10. Look at the M1 on that chart though - scary sh1t! I'm basically convinced that we're in for high/hyper inlfation, although the reduction in base money supply does make me wonder what the hell the Fed is up to. Perhaps they're trying to engineer a MASSIVE deflationary bust in 2010?
  11. In response to the original title of this thread (better late than never)... Gov'ts and CBs have spent the last decade doing everything they can to suppress the price of Gold, while simultaneously doiing everything in their power to pump house prices. This obviously cannot go on indefinately - now that Gov'ts are essentially broke, I would not be surprised if house prices fall 80% priced in Gold.
  12. I suspect financial assets will fall in value and tangible assets (except real estate) will fall in value. Whatever happens over the next few years, when it's all over, Gold will still be worth something. Like Mises said, you don't get rich holding Gold during a crack-up-boom. You get rich by having capital to invest at the end of it.
  13. Bernanke has already stated (several years ago) that the fed would purchase treasuries to keep long term yields down, if he deemed it necessary to avoid deflation. As another poster has already pointed out - the Fed is hardly going to let on how much of this they have actually been doing - remember these are the same jokers that won't even publish M3 anymore!
  14. Not so. With 19 of the worlds top 20 currencies currently undergoing double digit % annual money supply growth, don't be surprised to see all fiat currencies and financial assets fall in value relative to tangible assets.
  15. 1) The Economist has repeatedly stated over the last few years that Gold is a bad investment. 2) The Economist though it was a good idea to go into Iraq. 3) The Economist said that Enron was to big to go bust. It filed for Chap 11 the very next day! But yeah, apart from gettting three of the biggest issues of this millenium wring so far, it's not a bad read! ps. the Economist probably knew they were talking sh1t on the above three issues - they are probably deliberately spreading VI propaganda.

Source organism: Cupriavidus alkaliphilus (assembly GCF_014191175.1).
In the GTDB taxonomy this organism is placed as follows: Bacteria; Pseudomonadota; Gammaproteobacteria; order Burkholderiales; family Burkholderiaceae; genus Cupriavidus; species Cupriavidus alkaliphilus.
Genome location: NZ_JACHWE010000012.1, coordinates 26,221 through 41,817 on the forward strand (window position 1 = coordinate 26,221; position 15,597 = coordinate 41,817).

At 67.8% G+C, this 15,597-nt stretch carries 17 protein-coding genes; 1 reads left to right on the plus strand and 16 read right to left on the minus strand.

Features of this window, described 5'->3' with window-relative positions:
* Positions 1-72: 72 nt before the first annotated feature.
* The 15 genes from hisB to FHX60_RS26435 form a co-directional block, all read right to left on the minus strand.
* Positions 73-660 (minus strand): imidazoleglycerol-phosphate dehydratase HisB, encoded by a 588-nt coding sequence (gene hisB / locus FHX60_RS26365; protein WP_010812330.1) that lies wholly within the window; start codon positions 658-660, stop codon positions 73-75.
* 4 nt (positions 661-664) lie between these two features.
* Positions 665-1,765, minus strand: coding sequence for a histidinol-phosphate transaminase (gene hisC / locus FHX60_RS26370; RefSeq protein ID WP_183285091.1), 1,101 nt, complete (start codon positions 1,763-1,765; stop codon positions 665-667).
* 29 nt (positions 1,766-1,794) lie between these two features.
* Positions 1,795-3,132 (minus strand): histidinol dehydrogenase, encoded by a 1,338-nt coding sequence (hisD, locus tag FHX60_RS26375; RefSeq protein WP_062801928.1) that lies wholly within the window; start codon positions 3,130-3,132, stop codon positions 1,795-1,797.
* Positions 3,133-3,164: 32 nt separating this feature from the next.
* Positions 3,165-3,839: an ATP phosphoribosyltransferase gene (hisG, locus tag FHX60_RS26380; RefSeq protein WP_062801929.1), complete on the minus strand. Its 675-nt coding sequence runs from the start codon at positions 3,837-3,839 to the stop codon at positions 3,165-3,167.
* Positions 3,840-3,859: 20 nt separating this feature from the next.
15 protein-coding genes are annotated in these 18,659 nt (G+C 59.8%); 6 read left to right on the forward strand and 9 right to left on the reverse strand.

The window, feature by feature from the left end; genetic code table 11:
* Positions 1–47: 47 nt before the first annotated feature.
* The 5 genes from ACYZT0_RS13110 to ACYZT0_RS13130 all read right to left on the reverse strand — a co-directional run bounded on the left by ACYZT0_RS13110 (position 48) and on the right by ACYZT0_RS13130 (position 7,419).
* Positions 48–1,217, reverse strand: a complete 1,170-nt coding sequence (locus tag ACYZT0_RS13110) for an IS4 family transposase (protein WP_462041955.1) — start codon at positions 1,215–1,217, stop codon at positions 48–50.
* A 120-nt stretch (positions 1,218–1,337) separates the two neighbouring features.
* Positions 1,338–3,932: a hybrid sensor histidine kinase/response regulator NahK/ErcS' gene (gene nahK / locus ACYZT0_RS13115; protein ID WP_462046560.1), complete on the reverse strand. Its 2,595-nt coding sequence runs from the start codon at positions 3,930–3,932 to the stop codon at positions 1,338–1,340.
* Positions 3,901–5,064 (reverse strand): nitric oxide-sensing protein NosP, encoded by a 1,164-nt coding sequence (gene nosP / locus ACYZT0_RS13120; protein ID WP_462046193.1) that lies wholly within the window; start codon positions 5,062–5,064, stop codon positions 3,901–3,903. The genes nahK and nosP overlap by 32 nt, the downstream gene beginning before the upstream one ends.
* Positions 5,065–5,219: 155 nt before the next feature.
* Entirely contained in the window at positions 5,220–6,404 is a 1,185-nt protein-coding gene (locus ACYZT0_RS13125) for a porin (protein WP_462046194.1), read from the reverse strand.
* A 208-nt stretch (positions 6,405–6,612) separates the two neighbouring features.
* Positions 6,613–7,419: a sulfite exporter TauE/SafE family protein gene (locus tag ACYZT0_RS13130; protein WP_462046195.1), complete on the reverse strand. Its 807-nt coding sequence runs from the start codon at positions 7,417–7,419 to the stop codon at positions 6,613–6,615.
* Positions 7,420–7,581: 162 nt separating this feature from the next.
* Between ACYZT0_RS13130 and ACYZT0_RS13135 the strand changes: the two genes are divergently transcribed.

16. My bet's on inlfation because... 1) Double digit money supply growth in all major currencies 2) Central Banks willingness to keep interest rates well below money supply growth. 3) There aren't enough police to enforce all the repossesions should deflation occur. 4) Central Banks' willingness to accept pure sh1te as collateral. 4) Historcal Precedent of what gov't/CBs have tried to do in the past when faced with similar situations. 5) I notice things all around me going up in price. Inflation has always been there, but it has never been so glaringly obvious before that i remember (btw I'm too young to remember the 70s) 6) If you take all of Britain's debts (including gov't future liabilities) and divide it by Britain's GDP on 2006, you get a similar ratio to what you get if you divide the 1st World War reparations by the GDP of the Weimar Rep in 1919. I'm at work now, but I shall dig out the exact figuresand post them this evening.
  17. Continual money supply inflation I'd say. So in effect, the total amount of debt doesn't really matter. What has changed over the years is the proportion of money which is debt based (and therefore interest bearing). In the mid 1950s about 53% of the Sterling money supply was debt based. It's now about 97% ish (see stats section on BoE website for exact figure). Since the commercial banks now issue nearly 100% of the money supply (as debt) it means that they don't have much scope for increasing their proportion of the supply. Is this significant in some way, and if so then can someone please explain why so?
  18. What! I can't even say pen15 on this forum? Being serious though - once you've bought your 25%, how easy is it to get out of it.
  19. Better yet, cut your ***** off with a rusty bread knife.